Hidden Costs of Purchasing a New Computer

Your computer just stopped working and you may think it will be cheaper and better to go for a new computer rather than get it repaired. Seems like a logical choice as a new computer may only be slightly higher than the repair. For the average home user, all they need to do is just plug it in and go everything will work ok won’t it?

Setting up a new computer and transferring the data can make the cost of a new computer blow out. Plus there are other gotcha’s you need to be aware of. Here is a list of things to be aware of that can add to the cost of a new computer:

  1. Peripherals. If you have an old peripheral such as a scanner or printer is it may not run under newer operating systems. Thus you may need to buy a new device or have us help find the right software for you.
  2. Transferring your data (documents, music, internet favorites and pictures) from your old compuer to your new one.
  3. Setup of email and transfer of old emails, contacts and calendars.
  4. Software such as antivirus / security programs, MS Office, finance packages etc. Do you still have the CD’s or activation codes for all your software or will you need to buy new versions?
  5. Setting up the new computer on your network and configuring it to run with the Internet, printers etc.
  6. Time to learn a new operating system and software.

Cloud based applications like email, finance packages etc may make the setup easier but there are still lots of potential issues you need to be aware of.There are also other factors not listed above that can may be unique to your situation so double check things with your IT consultant before making the plunge.

Hibernation Versus Sleep Mode: What is the difference?

A lot of people ask me “What is the difference between Hibernation and Sleep Modes on my Computer?”. So here is a brief explanation in non-technical terms.

Hibernation mode:

  • Primarily a power saving function.
  • Saves data to the hard drive and then turns off the computer.
  • Uses the least amount of power.
  • Use this mode when you know you are leaving your laptop and might not have a chance to juice up the battery and you don’t want to lose what programs and data you currently have open.
  • The computer or laptop can be moved with no chance of damage as all components are off.

Sleep mode:

  • This function is also power saving on your battery but unlike hibernation low amounts of power is still being consumed.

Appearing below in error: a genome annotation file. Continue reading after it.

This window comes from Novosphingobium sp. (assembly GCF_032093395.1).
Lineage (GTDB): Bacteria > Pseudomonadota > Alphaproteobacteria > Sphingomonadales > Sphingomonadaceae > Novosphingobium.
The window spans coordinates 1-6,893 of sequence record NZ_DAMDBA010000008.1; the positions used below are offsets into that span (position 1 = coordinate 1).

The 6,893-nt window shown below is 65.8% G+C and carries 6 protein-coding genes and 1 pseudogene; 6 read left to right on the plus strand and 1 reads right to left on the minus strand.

• Puts the computer into an “as is” condition so when you come back, everything you were working on should be back to where it was.
  • Should take just a few seconds to resume back to how you left it.
  • Does not totally shutdown the computer like with hibernation but powers down components that are not needed.
  • Moving the computer may damage some components as some parts may still be operational.

In a nutshell, sleep mode is the best option for short period of downtime and hibernate for longer down times.

For those having problems, here is a quick troubleshooting guide:

  • XP and Vista users with low memory – neither hibernation or sleep should be used if you are having problems.
  • Windows 7 & 8 should not have any problems. If you do, you might want to get your computer looked at.

Introduction to MS Windows 8

Windows 8 is Microsoft attempt to bring together the interface on both computers, smart phones and tablets. This has made the interface different to older operating systems such as MS Windows 7 and XP and has confused a lot of people. We have put together a video tutorial which guides you through the basics of Windows 8 and shows you the shortcuts on how you can get the best use out of the new operating system.

Topics included in the video are:

  • the new Windows 8 features.
  • start screen.
  • the charms bar.
  • Windows 8 Apps (aka Metro Apps).
  • the desktop.
  • Snapit.
  • various other shortcuts, tips and tricks.

Check out our YouTube video on our YouTube channel listed below:

Windows 8 Tutorialhttps://www.youtube.com/watch?v=_wAlVz3tJvw

The video is targetted at new users or people thinking of upgrading to Windows 8. If you have any questions or comments on the video please leave them below.